This has turned out to be an ageing-themed research week. Earlier this week we had news of the MRC and ESRC’s Extending Working Lives call, now those two funders together with 7 others have released a new call for research on Promoting Physical Activity in Older Age.
At a glance: call facts
- Applications must be interdisciplinary and must be aligned specifically to this call, rather than Design for Wellbeing or NIHR Public Health Research
- Older age and later life refers to 60+ years of age
- The call is focused on prevention of ill health, rather than rehabilitation
- Up to £1M is available per application (of a total £5.5M pot)
- Studentships may not be requested as part of the funding
- Collaborations with users, service providers, stakeholder organisations and government departments are strongly encouraged
- Applications should include costs of up to £10k for networking activities
- The deadline is 4pm, Thursday 18th October
- Applications should be made via Je-S (the Joint Electronic Submission system)
- If there are large numbers of applications the funders may undertake a triage of proposals before sending them out for external peer review
What are they looking for?
Interdisciplinary proposals which focus on the following three areas:
- Physiological effects of activity and sedentary behaviour on older people’s health
- Understanding the determinants of physical activity and sedentary lifestyles in later life
- Measurement of activity and inactivity in older populations
Further detail on anticipated research focus in each of these areas is available on the MRC call page
The call is part of the Lifelong Health and Wellbeing theme. Apart from ESRC and MRC, the funders involved are: AHRC, BBSRC, EPSRC, Chief Scientist Office of the Scottish Government, NIHR, Health and Social Care Research and Development Office, Northern Ireland and the National Institute for Social Care and Health Research, Wales. The fact that there have been so many calls about ageing released recently, as well as the fact that most research councils are involved demonstrates the importance that UK government places on research in this area.
Applicants interested in submitting a bid to this call are encouraged to contact RBS at an early stage for advice and proposal support.
Further to our post earlier this week, ESRC has just release more information about the Dementia initiative it is running in collaboration with NIHR:
ESRC-NIHR Dementia Initiative
The call will address the following areas:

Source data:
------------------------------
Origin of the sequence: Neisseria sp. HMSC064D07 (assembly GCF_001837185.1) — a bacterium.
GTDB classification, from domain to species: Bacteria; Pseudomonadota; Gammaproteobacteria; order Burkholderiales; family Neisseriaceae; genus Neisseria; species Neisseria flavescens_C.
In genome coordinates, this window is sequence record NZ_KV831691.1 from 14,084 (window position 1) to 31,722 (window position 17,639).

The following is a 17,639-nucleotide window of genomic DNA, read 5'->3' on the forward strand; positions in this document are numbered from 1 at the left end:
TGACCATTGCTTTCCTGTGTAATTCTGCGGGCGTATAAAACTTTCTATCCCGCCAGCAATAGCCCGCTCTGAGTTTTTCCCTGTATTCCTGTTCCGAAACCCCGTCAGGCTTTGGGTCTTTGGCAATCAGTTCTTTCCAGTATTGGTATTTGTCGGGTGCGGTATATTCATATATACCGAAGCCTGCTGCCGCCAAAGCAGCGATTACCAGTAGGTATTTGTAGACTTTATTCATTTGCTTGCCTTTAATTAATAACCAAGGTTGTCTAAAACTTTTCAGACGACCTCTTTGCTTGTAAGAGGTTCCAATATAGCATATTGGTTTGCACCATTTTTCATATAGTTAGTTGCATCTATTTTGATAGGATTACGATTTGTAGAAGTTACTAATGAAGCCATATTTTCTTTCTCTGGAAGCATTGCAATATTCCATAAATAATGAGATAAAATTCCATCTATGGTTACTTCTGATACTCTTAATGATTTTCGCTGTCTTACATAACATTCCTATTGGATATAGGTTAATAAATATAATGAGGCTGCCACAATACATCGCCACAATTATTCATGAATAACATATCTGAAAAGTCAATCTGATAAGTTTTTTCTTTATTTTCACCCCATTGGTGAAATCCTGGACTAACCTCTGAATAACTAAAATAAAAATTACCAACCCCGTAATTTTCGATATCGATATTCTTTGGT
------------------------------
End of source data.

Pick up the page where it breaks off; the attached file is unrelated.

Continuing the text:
- Prevention, including public awareness and early presentation
- Public health of behaviour change, including the role of social interventions in slowing cognitive decline
- Delivery of interventions in hospitals care homes and carers, including the interface between professionals, lay people and patients, sometimes The Medical Negligence Experts recommend to report any bad treatments there might be regarding hospitals.
If you’re interested in applying you can register to attend a meeting for all potential applicants to be held in mid-late June: Register here.
Northumbria University is involved in a regional consortium which has received funding from NIHR to contribute to public health policy and practice:
Fuse, the Centre for Translational Research in Public Health, is a ‘virtual’ research centre, which brings together staff and students from Northumbria, Durham, Newcastle, Northumbria, Sunderland and Teesside universities.
With responsibility for public health set to switch from the NHS to local authorities, Fuse has been accepted by the National Institute for Health Research (NIHR) as one of only eight member organisations to form a new body in England – the School for Public Health Research (SfPHR).
The Government backed School aims to build closer bonds between researchers and public health policy makers and practitioners at a local level, increase the evidence of what does and doesn’t work in practice, and share this knowledge so that it can influence policy.
Each member organisation will receive funding in the region of £450,000 per year (£2.25m over five years) to undertake priority research for public health in England.
Professor Susan Carr, Associate Director of Fuse, who leads the team of researchers at Northumbria’s School of Health, Community and Education Studies, said: “This will bring exciting opportunities to contribute to public health research and the evidence base for improvement of population health. The aim to build closer bonds between researchers and public health policy makers and practitioners is at the heart of our research approach.
“We look forward with great enthusiasm to contributing to the agenda of the School for Public Health Research.”
Read the full story on the University website.